“Can you have an ounce of sorrow?” Torres readjusts his sleeve. “You’re brother just died.”
“I left my sorrow with the funeral home,” Ellery snarls. “I’ve suffered my loss long enough.”
“Theo would be disappointed that you feel that way.” Torres takes a step away from Ellery, before leaning to me. “Theo would love that you’re here, no matter how painful it is.”
“Theo would care less.” I meet his gaze. “Just like his brother.” I walk through both of them, heading for the road.
I hate funerals.
Even if their world crumbles, I can’t be here anymore. Instead of wallowing over Theo, all this funeral is doing is bringing up painful memories. When I stared down at his casket, all I could see was my sister’s face. Her features were pristine, pale, dead. And in that woman, I saw my sister’s murderer.
And I just wanted to tear her apart.
“Miriam.” Of course, Ellery’s following me.
“I don’t want to talk about my feelings right now,” I announce, continuing forward. I’m not one for running away, but I do like to be alone when I’m about to fall to pieces. “As it is, I’m sure you could talk for them just fine.”
“I deserve that.” He stops walking. “You’re not here as an ornament.”
“Yes, I am. I’m here to play Miriam’s part.” I glance at him. Both of his hands are pocketed in his jacket, the way they always are. I mirror him. My hand rests on the handgun. Ah, so that’s why. He’s not acting aloof, there’s just a second gun in his pocket. The eyes are drawn to the one on his belt, the mind is then convinced he doesn’t have another. He’s sly, maybe too sly. Maybe that’s why I’m struggling to trust him.
“Okay, you’re here as an ornament.” He lifts an eyebrow at me. Is that supposed to be charming? I’m prepared to rattle out a full comeback, but I’m interrupted.
I drop to the ground, hand already clasped tight on the gun. But it wasn’t gunshots.
No, it was two explosions.
Standing, I give a hard spin until I see the smoke. My sanctuary! I start into a sprint. I had been right, that object was meant to destroy the ground I stood on. Had they mistimed it? Was I supposed to be in that blast? I’m halfway across the yard when Ellery’s voice brings me back.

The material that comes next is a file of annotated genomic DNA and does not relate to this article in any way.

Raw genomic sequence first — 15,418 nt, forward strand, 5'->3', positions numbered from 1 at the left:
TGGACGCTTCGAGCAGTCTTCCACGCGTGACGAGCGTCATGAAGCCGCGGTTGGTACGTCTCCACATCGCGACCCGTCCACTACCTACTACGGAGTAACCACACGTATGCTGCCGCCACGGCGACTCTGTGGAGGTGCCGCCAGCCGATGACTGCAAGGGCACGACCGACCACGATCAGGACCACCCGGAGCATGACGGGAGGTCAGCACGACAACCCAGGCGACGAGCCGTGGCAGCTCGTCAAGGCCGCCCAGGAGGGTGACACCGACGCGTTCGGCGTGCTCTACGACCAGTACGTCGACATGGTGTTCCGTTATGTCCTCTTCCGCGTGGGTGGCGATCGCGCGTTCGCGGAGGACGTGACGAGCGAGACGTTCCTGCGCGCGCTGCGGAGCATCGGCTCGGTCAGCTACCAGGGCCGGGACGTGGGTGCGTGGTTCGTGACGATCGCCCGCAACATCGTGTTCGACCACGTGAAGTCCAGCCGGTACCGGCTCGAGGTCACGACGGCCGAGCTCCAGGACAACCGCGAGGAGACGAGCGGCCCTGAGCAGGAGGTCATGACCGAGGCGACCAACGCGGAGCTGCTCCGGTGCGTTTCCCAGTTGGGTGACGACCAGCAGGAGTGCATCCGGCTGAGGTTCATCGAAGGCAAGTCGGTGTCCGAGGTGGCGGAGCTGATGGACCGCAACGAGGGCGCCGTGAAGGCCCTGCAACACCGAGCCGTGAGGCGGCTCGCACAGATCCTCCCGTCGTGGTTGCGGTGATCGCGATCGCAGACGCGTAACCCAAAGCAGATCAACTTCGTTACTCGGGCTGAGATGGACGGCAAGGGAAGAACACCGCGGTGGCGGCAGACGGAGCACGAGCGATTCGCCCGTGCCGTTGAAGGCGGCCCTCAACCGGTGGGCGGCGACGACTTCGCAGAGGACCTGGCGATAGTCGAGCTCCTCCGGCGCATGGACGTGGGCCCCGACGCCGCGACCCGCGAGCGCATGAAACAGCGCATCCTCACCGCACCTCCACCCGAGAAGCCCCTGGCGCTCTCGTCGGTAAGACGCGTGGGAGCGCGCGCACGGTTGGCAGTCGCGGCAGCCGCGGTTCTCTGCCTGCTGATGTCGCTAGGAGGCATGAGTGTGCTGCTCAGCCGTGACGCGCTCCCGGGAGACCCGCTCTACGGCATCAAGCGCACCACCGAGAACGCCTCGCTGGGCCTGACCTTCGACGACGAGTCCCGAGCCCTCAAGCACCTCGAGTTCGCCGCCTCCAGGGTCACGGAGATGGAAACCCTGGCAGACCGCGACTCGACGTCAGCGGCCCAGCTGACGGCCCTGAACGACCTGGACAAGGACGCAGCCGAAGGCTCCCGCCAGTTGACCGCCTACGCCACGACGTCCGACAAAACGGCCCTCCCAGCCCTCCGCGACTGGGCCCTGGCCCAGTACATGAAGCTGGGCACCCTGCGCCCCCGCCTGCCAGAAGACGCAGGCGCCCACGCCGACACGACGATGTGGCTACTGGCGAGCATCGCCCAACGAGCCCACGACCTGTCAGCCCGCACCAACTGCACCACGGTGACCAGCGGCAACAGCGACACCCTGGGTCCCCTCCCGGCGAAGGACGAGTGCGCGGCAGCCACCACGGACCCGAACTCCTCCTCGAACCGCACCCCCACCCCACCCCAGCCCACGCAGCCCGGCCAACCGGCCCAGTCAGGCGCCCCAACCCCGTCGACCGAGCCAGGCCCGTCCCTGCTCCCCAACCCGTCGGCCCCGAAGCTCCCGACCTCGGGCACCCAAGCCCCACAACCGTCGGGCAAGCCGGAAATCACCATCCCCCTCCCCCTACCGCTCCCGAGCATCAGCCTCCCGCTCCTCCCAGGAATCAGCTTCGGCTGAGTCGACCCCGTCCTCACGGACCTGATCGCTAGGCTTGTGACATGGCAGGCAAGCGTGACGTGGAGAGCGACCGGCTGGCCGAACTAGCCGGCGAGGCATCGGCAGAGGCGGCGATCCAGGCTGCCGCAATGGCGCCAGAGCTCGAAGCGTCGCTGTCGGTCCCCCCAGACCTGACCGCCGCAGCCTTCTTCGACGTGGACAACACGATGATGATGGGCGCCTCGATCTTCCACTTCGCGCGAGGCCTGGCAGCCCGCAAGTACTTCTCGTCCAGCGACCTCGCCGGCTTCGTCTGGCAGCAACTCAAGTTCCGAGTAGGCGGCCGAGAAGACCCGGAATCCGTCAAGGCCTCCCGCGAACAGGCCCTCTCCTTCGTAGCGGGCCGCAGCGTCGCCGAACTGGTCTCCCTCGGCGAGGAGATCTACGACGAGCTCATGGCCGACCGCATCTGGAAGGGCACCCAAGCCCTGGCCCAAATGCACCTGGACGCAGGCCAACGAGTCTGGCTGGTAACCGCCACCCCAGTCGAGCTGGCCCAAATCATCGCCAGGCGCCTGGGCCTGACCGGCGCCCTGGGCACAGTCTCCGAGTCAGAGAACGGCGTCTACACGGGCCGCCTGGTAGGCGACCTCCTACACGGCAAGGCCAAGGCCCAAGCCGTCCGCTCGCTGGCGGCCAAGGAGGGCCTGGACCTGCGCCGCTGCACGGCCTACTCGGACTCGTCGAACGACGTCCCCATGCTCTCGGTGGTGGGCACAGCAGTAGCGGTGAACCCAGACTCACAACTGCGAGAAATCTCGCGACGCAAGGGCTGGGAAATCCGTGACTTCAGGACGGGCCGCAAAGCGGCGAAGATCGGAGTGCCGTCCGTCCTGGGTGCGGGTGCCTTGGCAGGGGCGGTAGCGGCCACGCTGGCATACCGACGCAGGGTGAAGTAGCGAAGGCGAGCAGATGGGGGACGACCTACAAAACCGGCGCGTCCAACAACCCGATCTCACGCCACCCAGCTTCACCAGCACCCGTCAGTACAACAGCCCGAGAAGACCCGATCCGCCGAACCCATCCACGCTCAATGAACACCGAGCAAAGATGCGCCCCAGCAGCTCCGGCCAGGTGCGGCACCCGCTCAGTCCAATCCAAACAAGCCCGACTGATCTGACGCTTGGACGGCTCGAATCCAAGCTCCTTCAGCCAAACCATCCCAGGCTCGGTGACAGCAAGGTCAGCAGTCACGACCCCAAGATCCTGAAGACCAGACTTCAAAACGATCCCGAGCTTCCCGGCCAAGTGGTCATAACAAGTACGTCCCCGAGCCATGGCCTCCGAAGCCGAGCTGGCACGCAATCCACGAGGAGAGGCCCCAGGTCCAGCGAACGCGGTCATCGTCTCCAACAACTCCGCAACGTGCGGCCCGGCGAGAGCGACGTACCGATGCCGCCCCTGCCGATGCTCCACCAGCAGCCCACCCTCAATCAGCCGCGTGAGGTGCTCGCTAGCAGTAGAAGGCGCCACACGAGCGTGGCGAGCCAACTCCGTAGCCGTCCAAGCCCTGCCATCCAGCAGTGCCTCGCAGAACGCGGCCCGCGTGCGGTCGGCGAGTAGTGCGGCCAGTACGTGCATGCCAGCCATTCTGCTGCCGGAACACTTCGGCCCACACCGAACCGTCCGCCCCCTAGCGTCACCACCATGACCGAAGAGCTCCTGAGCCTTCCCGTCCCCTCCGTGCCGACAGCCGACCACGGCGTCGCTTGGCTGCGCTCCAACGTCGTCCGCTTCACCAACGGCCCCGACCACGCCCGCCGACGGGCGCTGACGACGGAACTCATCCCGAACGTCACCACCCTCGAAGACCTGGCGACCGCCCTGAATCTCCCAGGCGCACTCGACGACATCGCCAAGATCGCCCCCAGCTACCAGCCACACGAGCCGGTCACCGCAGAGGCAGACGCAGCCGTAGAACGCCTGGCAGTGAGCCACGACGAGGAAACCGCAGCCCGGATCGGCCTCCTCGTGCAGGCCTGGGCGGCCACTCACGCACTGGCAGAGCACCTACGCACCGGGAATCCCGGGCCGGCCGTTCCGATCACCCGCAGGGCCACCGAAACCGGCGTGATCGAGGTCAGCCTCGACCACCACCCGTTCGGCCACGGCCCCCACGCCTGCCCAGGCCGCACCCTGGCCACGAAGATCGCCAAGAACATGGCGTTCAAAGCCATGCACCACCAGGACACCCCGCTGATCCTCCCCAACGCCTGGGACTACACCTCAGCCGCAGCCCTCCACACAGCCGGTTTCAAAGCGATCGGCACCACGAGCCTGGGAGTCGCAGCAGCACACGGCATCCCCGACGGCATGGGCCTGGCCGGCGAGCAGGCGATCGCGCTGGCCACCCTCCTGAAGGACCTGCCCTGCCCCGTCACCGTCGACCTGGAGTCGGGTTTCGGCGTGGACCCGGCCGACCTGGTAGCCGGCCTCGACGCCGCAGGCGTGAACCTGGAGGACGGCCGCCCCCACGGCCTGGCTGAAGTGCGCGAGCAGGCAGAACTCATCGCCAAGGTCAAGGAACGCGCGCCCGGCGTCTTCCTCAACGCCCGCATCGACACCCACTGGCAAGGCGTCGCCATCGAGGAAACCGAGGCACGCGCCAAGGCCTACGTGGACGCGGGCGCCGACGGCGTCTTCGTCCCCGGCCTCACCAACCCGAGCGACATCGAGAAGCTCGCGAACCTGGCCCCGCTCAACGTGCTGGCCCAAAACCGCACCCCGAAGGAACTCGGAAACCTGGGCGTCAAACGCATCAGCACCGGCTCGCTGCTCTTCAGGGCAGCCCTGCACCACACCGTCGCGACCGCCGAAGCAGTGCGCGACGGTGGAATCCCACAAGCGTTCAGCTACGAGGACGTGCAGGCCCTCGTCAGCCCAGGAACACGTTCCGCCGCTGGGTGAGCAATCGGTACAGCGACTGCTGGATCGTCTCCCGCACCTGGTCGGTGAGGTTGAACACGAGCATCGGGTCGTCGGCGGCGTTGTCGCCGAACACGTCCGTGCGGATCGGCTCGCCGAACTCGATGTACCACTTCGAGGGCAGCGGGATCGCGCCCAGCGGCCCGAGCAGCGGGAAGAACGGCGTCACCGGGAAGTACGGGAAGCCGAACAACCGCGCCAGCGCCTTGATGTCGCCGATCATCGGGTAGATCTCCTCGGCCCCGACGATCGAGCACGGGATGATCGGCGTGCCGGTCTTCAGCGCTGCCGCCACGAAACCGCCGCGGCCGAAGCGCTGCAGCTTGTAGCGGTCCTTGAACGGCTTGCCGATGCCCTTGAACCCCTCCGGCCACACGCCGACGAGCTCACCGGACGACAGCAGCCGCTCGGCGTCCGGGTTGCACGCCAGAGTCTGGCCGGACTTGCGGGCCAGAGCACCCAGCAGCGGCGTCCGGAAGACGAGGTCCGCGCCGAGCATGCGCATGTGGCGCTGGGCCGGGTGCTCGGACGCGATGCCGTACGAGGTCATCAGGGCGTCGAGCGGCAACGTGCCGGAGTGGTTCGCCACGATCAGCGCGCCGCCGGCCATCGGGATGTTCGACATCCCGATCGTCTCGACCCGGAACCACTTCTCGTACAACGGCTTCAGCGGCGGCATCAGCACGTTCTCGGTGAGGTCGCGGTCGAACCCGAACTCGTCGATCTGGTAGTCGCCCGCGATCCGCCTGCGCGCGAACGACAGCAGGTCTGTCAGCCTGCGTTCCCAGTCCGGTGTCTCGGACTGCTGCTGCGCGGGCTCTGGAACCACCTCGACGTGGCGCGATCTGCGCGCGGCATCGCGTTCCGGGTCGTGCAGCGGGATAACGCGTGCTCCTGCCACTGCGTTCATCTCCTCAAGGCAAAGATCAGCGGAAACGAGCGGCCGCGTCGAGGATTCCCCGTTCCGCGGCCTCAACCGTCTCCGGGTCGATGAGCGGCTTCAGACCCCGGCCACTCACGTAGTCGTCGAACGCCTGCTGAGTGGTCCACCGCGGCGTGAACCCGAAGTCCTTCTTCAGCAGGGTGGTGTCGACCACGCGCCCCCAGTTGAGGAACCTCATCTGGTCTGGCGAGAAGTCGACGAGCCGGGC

“Miriam, don’t tell me that’s where I think it is,” He snaps.
“I can’t.” I still, staring into the distance.
“If they’re after you-” Ellery is stern.
“-It’s...” I sputter for words. It’s my sanctuary. Even if I wanted to pretend the device didn’t cause this, my subconscious is awake and alive. It’s screaming for me to stay away. It knows as well as I do. But is that because it’s connected to whoever caused this?
“We’re on-call.” Torres makes his way to us, phone in hand. Turning away from both of them, I try to gather my wits. Why are they targeting me anyway? All I did was visit Ellery’s parents. I doubt that’s an unusual occurrence for their world’s Miriam.
Unless it is.
“I guess we’re going. Miriam, are you coming with us?” Ellery asks me.
“Of course I am.” I spin to push past him, back to the car.
“We’ll meet you there,” Ellery explains.
“Just don’t let her out of the car,” Torres warns him. “I don’t want her in danger.” He probably hasn’t put together the facts. He doesn’t know I’m already in danger.
As soon as Ellery unlocks the car, I lower myself inside and slam the door shut. He joins me after a brief minute. “I didn’t mean what I said to-” He’s instantly entering an apology.
“-Not right now. You can apologize later.” I absently spin the ring on my finger again. He sighs and starts the car.
“Did something happen before I came?” he inquires.
“Like what?” I can’t seem to control my anger with him. Since I was already annoyed with him, he’s just my victim right now. He certainly deserves some of it, maybe not all.
“I don’t know,” he stammers, “something? I’m a detective, Miriam.”
“No, you’re a shamus,” I correct him. “Just drive.” He clams up, hands tightening on the steering wheel. I should have told him about the device. If I had put just a small amount of trust in him, he could have helped me. But it’s too late. And I’m not going to admit the truth to him now.